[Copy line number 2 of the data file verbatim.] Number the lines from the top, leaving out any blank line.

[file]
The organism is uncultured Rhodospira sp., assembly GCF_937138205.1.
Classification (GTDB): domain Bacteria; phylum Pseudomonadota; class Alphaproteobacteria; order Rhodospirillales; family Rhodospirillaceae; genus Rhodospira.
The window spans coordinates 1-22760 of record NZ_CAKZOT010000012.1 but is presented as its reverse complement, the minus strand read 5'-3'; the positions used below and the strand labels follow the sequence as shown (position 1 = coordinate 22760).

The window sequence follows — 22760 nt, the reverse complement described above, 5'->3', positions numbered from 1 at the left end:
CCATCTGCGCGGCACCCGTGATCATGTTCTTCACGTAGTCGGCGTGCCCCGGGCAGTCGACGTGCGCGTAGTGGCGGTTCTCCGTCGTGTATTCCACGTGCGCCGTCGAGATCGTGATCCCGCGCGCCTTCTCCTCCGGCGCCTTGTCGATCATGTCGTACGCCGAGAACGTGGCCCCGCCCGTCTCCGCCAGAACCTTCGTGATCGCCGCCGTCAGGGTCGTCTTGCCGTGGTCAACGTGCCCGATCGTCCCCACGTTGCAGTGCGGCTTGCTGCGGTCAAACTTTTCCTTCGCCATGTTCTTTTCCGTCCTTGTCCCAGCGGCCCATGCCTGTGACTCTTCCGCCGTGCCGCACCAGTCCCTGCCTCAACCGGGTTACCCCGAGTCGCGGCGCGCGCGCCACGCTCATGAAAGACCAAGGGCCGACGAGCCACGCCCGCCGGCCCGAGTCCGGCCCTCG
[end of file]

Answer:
Classification (GTDB): domain Bacteria; phylum Pseudomonadota; class Alphaproteobacteria; order Rhodospirillales; family Rhodospirillaceae; genus Rhodospira.